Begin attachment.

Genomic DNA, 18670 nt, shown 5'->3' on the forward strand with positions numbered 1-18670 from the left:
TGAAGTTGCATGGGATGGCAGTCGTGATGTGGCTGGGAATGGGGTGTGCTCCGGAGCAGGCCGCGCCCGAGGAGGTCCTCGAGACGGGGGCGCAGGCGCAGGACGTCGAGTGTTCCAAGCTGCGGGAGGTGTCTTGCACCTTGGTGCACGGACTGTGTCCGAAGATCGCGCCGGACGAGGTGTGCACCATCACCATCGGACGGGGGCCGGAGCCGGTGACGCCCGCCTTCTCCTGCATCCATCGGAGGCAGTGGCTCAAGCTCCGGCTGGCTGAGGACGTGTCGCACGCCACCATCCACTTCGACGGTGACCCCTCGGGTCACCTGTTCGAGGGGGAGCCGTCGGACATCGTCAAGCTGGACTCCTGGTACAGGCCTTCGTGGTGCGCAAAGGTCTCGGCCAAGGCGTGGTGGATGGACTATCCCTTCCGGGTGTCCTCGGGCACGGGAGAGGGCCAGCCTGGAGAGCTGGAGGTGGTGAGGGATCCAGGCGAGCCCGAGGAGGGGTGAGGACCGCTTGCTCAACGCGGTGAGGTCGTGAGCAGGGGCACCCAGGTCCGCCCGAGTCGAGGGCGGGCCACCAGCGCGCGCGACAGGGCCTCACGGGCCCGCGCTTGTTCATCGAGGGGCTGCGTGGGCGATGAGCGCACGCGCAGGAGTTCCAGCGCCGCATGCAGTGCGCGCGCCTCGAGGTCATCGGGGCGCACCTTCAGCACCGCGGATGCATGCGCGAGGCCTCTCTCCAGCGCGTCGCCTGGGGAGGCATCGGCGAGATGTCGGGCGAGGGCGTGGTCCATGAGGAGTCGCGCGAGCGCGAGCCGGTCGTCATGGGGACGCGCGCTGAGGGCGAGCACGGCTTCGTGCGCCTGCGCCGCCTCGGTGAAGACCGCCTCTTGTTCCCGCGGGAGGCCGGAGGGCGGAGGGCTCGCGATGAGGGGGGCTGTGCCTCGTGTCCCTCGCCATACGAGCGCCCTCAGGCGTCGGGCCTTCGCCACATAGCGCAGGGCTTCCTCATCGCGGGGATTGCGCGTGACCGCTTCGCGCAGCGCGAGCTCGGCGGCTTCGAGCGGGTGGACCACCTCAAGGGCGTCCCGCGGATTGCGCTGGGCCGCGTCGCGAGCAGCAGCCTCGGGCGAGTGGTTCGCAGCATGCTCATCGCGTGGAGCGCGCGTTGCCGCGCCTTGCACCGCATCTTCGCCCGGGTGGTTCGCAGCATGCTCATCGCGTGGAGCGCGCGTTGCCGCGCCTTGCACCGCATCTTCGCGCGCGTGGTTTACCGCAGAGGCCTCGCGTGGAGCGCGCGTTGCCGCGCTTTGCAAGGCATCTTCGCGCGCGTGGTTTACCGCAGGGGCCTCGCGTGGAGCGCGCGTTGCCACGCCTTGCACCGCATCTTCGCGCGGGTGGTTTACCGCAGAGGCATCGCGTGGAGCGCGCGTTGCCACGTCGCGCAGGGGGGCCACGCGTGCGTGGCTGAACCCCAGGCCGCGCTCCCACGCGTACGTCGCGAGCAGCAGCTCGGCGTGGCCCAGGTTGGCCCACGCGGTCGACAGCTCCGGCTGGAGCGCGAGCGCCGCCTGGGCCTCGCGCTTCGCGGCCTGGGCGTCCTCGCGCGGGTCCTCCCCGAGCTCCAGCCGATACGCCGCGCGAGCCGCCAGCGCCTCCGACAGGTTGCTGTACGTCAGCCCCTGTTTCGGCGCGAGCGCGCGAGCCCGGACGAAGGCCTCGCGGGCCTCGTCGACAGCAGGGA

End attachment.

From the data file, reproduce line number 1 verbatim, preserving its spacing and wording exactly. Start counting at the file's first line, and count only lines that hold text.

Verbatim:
Genomic DNA, 18670 nt, shown 5'->3' on the forward strand with positions numbered 1-18670 from the left: